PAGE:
|Canon G7 X Mark II«||-||stereo||mono||-||-||micro||2.0||Y||Y||-||Canon G7 X Mark II|
|Canon G7 X Mark III« »||-||stereo||mono||Y||-||micro||3.1||Y||-||Y||Canon G7 X Mark III|
|Canon M100« »||-||stereo||mono||-||-||mini||2.0||Y||Y||Y||Canon M100|
|Canon G5 X« »||Y||stereo||mono||-||-||mini||2.0||Y||Y||-||Canon G5 X|
|Canon M3« »||Y||stereo||mono||Y||-||mini||2.0||Y||Y||-||Canon M3|
|Canon M10« »||-||stereo||mono||-||-||mini||2.0||Y||Y||-||Canon M10|
|Canon G7 X« »||-||stereo||mono||-||-||micro||2.0||Y||Y||-||Canon G7 X|
|Canon G16« »||Y||stereo||mono||-||-||mini||2.0||Y||-||-||Canon G16|
|Canon SL1« »||Y||mono||mono||Y||-||mini||2.0||-||-||-||Canon SL1|
|Canon T5i« »||Y||stereo||mono||Y||-||mini||2.0||-||-||-||Canon T5i|
|Canon T3i« »||Y||mono||mono||Y||-||mini||2.0||-||-||-||Canon T3i|
|Panasonic GF6« »||-||stereo||mono||-||-||mini||2.0||Y||Y||-||Panasonic GF6|
|Panasonic G3« »||Y||stereo||mono||-||-||mini||2.0||-||-||-||Panasonic G3|
|Sony RX100 IV« »||-||stereo||mono||-||-||micro||2.0||Y||Y||-||Sony RX100 IV|
|Sony NEX-3N« »||-||stereo||mono||-||-||micro||2.0||-||-||-||Sony NEX-3N|
It is notable that the Canon M has a hotshoe, while the G7X Mark II does not. This socket makes it possible to easily attach optional accessories, such as an external flash gun.
Both the Canon M and the G7X Mark II have been discontinued, but can regularly be found used on eBay. The Canon M was replaced by the Canon EOS M3, while the G7X Mark II was followed by the Canon G7 X Mark III. Further information on the two cameras (e.g. user guides, manuals), as well as related accessories, can be found on the official Canon website.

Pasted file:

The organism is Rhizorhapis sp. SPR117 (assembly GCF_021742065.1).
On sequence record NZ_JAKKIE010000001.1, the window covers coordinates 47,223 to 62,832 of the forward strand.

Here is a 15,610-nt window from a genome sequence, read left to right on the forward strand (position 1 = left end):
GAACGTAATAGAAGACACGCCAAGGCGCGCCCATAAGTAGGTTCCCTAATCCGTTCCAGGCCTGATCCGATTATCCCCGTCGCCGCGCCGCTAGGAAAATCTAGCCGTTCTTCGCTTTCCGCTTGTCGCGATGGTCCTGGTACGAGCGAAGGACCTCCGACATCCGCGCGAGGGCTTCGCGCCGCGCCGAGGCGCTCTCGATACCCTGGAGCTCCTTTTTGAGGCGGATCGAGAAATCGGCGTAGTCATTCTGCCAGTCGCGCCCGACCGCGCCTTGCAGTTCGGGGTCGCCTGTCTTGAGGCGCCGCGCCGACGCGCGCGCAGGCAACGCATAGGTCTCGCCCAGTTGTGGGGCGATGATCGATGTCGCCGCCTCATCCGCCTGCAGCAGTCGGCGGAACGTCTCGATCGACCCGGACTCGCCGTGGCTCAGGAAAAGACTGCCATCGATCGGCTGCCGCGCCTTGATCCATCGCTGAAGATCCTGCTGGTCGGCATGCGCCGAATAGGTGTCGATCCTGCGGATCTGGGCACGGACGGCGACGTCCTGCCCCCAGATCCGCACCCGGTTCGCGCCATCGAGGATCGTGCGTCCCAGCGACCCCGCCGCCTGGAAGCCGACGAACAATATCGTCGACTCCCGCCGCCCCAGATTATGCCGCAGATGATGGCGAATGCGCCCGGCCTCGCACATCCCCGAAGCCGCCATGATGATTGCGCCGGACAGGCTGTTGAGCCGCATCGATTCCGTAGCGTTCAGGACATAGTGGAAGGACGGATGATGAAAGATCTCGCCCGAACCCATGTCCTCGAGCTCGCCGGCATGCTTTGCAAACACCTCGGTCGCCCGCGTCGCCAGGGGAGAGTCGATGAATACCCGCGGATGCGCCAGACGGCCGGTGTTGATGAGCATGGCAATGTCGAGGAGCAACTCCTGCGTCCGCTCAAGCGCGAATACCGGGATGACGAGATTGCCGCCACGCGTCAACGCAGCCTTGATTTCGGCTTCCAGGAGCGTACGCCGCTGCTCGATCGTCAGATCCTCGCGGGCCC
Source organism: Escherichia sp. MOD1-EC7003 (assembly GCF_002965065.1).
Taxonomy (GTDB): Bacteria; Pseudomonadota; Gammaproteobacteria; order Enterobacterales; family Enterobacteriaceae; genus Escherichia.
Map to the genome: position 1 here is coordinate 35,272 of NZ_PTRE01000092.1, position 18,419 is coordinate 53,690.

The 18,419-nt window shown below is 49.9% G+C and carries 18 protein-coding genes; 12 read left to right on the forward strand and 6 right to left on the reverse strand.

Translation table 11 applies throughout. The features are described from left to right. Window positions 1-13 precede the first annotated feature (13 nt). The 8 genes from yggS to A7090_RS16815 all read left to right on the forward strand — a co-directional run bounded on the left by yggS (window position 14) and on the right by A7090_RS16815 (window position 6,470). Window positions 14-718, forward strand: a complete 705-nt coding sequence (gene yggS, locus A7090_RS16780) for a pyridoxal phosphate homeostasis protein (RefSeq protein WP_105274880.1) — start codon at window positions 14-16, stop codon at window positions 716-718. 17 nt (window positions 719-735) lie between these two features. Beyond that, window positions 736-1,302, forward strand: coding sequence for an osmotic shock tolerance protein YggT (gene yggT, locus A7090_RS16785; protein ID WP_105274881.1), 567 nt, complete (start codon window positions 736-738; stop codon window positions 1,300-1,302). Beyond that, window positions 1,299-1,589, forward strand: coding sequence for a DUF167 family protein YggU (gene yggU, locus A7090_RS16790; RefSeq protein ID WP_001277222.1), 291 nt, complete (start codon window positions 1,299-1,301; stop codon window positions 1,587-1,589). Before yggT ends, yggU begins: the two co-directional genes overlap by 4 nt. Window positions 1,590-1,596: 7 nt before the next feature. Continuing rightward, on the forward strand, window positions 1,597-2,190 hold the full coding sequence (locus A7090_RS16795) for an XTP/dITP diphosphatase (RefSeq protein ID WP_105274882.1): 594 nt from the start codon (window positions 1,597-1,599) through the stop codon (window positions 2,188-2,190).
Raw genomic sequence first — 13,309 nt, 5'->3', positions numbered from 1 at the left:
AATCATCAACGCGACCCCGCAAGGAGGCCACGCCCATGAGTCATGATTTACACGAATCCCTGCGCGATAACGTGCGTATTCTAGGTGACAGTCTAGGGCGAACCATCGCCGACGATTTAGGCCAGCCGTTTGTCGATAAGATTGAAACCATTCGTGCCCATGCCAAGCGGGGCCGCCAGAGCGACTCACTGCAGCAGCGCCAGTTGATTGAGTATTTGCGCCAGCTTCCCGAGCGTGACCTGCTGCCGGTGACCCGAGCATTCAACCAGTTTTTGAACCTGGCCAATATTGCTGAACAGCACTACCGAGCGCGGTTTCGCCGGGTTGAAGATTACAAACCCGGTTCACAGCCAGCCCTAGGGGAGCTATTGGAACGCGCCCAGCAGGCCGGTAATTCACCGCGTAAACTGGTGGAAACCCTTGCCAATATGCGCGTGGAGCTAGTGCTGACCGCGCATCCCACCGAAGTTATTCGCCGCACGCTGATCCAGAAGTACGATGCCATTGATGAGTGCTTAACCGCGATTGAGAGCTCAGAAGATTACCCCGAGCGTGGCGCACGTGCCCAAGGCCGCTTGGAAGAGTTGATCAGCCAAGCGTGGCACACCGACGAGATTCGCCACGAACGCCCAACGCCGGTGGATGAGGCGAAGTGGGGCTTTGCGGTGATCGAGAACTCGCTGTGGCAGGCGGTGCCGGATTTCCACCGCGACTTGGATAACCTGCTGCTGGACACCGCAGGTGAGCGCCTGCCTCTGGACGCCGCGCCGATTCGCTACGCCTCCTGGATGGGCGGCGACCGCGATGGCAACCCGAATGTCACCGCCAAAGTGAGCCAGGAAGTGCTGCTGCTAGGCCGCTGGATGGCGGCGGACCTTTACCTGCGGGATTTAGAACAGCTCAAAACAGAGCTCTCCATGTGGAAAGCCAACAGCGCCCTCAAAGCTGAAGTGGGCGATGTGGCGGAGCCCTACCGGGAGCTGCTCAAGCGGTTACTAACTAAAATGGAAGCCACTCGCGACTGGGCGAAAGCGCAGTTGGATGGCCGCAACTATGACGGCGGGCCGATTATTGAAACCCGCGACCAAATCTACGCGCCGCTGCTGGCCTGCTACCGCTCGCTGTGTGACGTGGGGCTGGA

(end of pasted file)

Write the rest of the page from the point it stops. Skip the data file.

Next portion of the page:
So what is the bottom line? Is the Canon M better than the Canon G7 X Mark II or vice versa? The listing below highlights the relative strengths of the two models.
Advantages of the Canon EOS M:
- Better live-view autofocus: Features on-sensor phase-detection for more confident autofocus.
- Better sound: Can connect to an external microphone for higher quality sound recording.
- Faster shutter: Has higher mechanical shutter speed (1/4000s vs 1/2000s) to freeze action.
- More flexible: Accepts interchangeable lenses, so that lens characteristics can be altered.
- Better lighting: Features a hotshoe and can thus hold and trigger an external flash gun.
- More heavily discounted: Has been available for much longer (launched in July 2012).
Arguments in favor of the Canon PowerShot G7 X Mark II:
- More detail: Has more megapixels (20 vs 17.9MP), which boosts linear resolution by 6%.
- Better jpgs: Has a more modern image processing engine (DIGIC 7 vs DIGIC V).
- Better video: Provides higher movie framerates (1080/60p versus 1080/30p).